Considering the additional information in your comments i'd go for a solution like this:
Since your applications are both running in an intranet i'm assuming the availability of your service is more or less guaranteed.
App A - Running locally, used by one user per device
I'm not completely sure how to get the data from App A since you mentioned that you don't have direct access to the sqlite-db. I assume there is some way of accessing the data using something like an API,..?
Since your App A stores it's data in a sqlite db anyway, i wouldn't go for a local export to flat files. In my understanding you would be able to extract data from App A's Db anytime you want to. In case of a failure during sending the data you could rerun your export again without acctualy losing data.
Every time the export is started (triggered by App A saving?), send the data directly to your service. Verify if the service received your full set of data using a checksum or something similar.
I'd try to shrink the functionality and complexity of your code on the devices running App A to a minimum since the deployment on a uncertain or growing amount of devices can be time consuming and challenging.
The App B doesn't need to know about your export/import process, service or App A.
Should accept data sent from any application knowing about the service and having the permission to do so.
The service accepts the data and processes them in one of the following ways:
It directly writes the received data to App B's database and confirms the reception. Writing the data directly could lead to some issues like User X loads data regarding patient 1, the service receives a new set of data, User Y gets patient 1s data afterwards. They'll now get a different state of data. You would have to deal with this for example by notifying each client about updated data and reload every App B instance accessing data loaded before the service updated them.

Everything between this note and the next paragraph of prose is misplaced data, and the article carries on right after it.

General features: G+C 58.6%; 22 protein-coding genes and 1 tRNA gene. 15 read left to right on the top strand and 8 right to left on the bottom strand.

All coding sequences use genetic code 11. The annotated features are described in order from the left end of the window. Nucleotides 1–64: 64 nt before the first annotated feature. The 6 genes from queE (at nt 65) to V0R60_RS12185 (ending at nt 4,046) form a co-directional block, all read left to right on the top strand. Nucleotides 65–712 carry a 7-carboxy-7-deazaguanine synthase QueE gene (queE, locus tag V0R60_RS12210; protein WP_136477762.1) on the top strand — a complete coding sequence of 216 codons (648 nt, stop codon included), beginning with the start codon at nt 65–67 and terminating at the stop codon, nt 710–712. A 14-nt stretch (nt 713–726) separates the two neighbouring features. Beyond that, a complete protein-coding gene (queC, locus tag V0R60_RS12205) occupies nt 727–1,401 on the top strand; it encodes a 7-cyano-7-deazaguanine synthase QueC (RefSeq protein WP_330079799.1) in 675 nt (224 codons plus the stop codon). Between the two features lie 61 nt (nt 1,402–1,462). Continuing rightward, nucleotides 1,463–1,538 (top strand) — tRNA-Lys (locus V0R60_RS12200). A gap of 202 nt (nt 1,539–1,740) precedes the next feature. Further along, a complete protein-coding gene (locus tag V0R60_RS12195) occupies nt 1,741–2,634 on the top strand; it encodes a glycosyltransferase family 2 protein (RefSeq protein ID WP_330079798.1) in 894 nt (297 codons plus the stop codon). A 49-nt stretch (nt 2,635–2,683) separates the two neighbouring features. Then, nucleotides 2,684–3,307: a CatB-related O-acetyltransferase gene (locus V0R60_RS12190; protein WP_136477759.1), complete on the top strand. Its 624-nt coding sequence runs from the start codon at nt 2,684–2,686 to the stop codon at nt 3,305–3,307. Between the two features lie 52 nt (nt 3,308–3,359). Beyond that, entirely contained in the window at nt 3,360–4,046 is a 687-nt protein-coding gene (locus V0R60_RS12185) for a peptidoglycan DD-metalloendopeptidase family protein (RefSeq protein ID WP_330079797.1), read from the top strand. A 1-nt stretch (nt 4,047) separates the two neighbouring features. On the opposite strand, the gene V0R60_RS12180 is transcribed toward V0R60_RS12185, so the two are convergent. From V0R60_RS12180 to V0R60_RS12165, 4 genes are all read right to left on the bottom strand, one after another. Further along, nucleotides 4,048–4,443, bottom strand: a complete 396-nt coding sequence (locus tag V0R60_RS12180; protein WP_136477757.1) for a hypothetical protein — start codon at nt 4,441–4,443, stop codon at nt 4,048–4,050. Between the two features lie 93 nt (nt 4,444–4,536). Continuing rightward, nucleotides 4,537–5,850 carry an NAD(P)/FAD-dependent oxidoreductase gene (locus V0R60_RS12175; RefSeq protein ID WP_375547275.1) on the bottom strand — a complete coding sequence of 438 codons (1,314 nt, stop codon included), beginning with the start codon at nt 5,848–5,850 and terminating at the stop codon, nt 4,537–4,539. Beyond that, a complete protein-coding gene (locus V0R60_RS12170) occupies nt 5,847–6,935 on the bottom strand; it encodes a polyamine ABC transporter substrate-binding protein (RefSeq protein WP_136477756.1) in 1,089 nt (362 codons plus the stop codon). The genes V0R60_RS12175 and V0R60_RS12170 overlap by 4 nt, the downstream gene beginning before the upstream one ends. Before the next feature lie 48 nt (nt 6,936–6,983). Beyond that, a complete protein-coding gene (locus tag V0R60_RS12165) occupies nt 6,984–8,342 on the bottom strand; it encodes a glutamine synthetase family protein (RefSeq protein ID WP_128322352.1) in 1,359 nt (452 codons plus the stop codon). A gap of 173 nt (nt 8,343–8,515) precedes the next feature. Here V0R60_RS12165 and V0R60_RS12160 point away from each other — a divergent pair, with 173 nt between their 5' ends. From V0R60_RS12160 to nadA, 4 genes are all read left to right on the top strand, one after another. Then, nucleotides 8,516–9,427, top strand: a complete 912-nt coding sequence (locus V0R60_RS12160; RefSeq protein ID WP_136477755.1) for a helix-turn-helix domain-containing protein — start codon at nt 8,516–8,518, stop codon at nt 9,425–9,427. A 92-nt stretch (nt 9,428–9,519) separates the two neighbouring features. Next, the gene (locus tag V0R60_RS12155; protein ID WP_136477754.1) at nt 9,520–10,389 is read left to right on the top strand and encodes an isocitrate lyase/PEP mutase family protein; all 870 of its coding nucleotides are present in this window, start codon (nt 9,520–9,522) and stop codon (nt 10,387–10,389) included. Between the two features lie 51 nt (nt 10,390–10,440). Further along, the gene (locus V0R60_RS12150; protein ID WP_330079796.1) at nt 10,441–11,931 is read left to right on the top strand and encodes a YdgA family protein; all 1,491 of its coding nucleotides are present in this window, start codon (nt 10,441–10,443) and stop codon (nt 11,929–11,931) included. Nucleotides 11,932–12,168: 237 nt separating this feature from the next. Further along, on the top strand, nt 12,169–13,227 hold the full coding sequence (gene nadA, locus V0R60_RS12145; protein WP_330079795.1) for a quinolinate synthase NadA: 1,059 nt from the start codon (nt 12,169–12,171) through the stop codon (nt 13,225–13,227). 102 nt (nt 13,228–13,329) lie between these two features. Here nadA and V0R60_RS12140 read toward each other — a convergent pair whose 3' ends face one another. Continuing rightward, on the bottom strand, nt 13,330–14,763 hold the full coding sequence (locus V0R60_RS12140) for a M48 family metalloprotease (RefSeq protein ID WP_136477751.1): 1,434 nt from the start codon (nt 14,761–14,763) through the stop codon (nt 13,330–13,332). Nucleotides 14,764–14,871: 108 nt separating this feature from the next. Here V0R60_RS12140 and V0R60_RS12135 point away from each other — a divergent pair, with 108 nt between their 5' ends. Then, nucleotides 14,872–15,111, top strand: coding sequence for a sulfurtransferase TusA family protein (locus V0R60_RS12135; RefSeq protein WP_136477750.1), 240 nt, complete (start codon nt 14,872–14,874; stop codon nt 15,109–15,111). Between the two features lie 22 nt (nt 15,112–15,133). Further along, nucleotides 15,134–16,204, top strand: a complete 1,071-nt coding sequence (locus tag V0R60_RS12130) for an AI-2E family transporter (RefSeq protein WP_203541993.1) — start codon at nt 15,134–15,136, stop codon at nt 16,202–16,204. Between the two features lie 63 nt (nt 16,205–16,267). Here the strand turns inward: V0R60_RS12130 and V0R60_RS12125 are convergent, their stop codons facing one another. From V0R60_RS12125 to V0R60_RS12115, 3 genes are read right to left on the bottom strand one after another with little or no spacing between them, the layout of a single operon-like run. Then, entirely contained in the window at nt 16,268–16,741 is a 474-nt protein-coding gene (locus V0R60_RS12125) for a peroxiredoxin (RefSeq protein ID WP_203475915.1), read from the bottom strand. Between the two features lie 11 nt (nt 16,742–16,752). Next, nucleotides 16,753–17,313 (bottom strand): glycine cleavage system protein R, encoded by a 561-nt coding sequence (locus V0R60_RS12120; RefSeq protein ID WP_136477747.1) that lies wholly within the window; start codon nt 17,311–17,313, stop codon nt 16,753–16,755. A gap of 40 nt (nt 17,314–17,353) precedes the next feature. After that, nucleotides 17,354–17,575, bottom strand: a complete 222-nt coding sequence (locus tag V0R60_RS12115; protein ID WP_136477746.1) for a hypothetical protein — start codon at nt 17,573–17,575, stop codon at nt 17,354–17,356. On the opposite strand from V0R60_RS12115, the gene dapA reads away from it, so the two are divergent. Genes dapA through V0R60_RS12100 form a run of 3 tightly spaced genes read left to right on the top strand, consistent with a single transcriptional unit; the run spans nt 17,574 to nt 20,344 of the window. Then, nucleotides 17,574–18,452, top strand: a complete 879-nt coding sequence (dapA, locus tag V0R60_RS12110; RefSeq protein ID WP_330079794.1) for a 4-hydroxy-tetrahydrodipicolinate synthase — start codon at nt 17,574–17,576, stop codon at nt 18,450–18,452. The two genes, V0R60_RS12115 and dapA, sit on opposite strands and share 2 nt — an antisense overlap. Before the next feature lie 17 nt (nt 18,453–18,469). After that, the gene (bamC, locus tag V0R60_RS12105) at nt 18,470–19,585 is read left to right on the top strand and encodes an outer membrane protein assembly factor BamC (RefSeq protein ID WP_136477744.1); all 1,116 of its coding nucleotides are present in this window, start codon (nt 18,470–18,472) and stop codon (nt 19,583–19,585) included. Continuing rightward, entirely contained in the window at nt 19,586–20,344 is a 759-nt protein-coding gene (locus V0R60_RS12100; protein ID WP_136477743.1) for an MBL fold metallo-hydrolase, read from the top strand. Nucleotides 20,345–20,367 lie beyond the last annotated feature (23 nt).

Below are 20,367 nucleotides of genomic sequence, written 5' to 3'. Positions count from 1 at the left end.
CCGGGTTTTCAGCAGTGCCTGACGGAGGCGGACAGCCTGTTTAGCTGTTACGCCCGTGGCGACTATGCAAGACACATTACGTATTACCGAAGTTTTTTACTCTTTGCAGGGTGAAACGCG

Another reason for not writing data directly to App B's database could be the amount of devices and sent data which needs to be written by your service blocking your App B's database while doing so.
It saves to received data to his own database, storing them temporarily. In case your imported data is not needed immediately you could fetch the data to App B's database every night or so. This would guarantee your users using App B to work with the same state of data the whole day, even though they wouldn't use up-to-date data.
In case the amount of data sent to your service gets too big to proceed it immediately you could attach a queue to Option 2 to avoid a blocked service.
Since there has been a few ambiguities like how important it is for the data in App B to be up-do-date i'd go for service option 2.